So this is my home on the Internet – my very own properly-structured and, heck, relatively ‘neat and tidy’ travel-based website. From travel updates on my journeys, to thoughts on places I’ve been, to opinions on methods of travelling and places I’ve spent the nights, there’ll be enough here for even the most confirmed stay-at-home. And don’t forget to sign up for my #LetterACountry project, and enjoy the ride 🙂
On the site I have: “Me, Myself, I” – an introduction to who I am, “I’ll Find My Way Home” and “Trans-Europa Express” – blog posts about the UK and Europe respectively, “Life During Wartime” – Tales of places I visit, so you don’t have to :p, “Crossing The Border” – my experiences of crossing international borders, “A Night Like This” – all about ho(s)tels I’ve stayed in, and “All The Small Things” – posts about the smaller aspects of travel, eg travelling alone, being older than the average backpacker, and thoughts on travel itself.
And why am I a “barefoot backpacker”? Well:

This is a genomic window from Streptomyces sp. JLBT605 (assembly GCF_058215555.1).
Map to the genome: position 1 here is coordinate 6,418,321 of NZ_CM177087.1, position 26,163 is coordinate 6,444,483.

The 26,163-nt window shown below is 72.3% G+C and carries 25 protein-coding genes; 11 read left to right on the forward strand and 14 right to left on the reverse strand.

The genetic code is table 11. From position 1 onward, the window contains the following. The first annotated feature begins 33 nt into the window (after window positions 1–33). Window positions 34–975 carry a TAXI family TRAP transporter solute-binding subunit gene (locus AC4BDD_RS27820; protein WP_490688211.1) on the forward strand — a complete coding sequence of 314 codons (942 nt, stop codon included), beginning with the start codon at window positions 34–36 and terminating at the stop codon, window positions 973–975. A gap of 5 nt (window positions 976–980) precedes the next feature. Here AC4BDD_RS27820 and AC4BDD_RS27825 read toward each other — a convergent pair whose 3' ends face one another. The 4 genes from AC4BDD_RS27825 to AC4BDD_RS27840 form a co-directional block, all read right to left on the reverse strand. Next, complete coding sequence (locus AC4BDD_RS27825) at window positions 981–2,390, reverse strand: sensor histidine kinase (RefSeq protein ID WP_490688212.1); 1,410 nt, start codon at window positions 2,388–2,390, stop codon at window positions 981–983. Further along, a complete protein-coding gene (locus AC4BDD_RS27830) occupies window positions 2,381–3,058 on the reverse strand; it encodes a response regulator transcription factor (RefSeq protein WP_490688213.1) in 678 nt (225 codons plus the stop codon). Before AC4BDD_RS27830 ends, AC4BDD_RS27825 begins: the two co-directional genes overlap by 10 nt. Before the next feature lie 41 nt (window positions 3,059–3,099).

- I’m a solo traveller.
- I travel as light as I possibly can – usually only with hand luggage.
- I like to visit the unusual and ‘darker’ parts of the world – I like to see places where people haven’t ‘necessarily been nice’ to each other.
- I take photographs of the interesting and unexpected, as well as landscapes. (Not so much people, working on that!)
- I write. A lot.
- I’m an introvert (which counteracts a lot of the above).
- I’m British. This is apparently a self-evident fact amongst anyone who’s ever encountered me …
A “barefoot doctor” is someone, usually a local farmer, who is trained in basic medicine and operates with few resources, but serves as the only local doctor in rural areas (mainly in China) where more qualified doctors generally can’t, or won’t, practice.
I kind of see myself similarly when travelling. I have a basic knowledge and skills around travel, carry very few resources with me, am not great with languages, but am prepared to go right down to the local level when I travel, and see a country from directions other than from outside the window of a 4-star hotel.
Travelling literally barefoot is not obligatory. But happens from time to time. As you will see!